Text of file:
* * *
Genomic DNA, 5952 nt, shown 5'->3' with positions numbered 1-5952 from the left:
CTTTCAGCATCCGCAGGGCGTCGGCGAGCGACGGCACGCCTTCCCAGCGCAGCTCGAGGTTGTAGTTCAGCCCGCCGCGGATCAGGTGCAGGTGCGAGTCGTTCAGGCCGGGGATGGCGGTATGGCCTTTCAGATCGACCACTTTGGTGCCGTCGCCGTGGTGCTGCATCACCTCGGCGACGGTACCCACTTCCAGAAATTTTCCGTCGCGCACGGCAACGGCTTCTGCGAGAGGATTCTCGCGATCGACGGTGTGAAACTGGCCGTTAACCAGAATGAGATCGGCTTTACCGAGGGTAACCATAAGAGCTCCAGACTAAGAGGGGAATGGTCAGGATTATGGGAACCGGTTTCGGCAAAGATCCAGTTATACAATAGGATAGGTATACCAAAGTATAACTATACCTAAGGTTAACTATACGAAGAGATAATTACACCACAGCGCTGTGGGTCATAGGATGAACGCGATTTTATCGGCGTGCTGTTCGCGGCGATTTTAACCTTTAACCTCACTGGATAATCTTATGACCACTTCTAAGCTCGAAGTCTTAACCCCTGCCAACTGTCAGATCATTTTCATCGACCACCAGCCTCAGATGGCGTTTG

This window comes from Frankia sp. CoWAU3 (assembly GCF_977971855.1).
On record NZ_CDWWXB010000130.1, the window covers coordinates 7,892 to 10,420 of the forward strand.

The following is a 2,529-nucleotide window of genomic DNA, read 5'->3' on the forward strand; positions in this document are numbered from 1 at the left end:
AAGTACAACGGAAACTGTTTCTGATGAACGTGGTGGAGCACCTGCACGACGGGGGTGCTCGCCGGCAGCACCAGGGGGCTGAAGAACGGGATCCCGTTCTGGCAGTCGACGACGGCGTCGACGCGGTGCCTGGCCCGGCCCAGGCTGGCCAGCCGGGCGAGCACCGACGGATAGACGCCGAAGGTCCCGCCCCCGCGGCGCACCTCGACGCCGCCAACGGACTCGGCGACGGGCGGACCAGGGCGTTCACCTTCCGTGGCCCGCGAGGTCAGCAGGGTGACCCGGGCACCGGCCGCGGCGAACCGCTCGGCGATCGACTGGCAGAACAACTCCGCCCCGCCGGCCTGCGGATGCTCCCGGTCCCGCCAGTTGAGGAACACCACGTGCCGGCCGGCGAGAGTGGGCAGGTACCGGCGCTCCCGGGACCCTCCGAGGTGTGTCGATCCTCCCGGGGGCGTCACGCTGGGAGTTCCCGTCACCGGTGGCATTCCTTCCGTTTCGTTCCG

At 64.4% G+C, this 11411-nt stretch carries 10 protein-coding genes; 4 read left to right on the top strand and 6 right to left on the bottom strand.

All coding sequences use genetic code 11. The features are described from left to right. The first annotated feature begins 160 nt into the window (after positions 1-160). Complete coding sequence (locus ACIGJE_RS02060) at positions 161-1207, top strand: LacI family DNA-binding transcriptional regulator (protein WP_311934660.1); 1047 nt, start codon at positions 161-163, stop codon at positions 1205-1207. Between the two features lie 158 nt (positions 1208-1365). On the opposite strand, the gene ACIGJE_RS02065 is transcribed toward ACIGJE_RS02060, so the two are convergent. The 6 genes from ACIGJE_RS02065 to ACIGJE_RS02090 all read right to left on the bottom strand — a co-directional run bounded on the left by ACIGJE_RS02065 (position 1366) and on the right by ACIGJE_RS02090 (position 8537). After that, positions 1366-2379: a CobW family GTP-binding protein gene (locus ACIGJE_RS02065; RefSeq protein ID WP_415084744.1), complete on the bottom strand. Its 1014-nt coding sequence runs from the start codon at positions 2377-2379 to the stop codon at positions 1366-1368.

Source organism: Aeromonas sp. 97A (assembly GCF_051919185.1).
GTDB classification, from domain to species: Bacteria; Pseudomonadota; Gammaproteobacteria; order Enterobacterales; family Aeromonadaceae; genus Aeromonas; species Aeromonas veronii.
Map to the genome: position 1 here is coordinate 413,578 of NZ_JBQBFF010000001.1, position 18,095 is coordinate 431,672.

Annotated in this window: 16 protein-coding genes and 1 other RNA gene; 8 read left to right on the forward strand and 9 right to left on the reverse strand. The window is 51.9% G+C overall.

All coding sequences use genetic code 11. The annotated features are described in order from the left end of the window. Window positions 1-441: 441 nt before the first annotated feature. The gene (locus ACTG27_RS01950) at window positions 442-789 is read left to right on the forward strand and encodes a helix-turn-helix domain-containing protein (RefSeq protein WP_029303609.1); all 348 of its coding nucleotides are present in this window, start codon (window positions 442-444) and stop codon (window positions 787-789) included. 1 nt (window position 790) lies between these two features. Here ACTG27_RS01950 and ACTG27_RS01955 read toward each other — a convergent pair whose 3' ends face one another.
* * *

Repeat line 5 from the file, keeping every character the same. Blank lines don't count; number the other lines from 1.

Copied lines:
The following is a 2,529-nucleotide window of genomic DNA, read 5'->3' on the forward strand; positions in this document are numbered from 1 at the left end: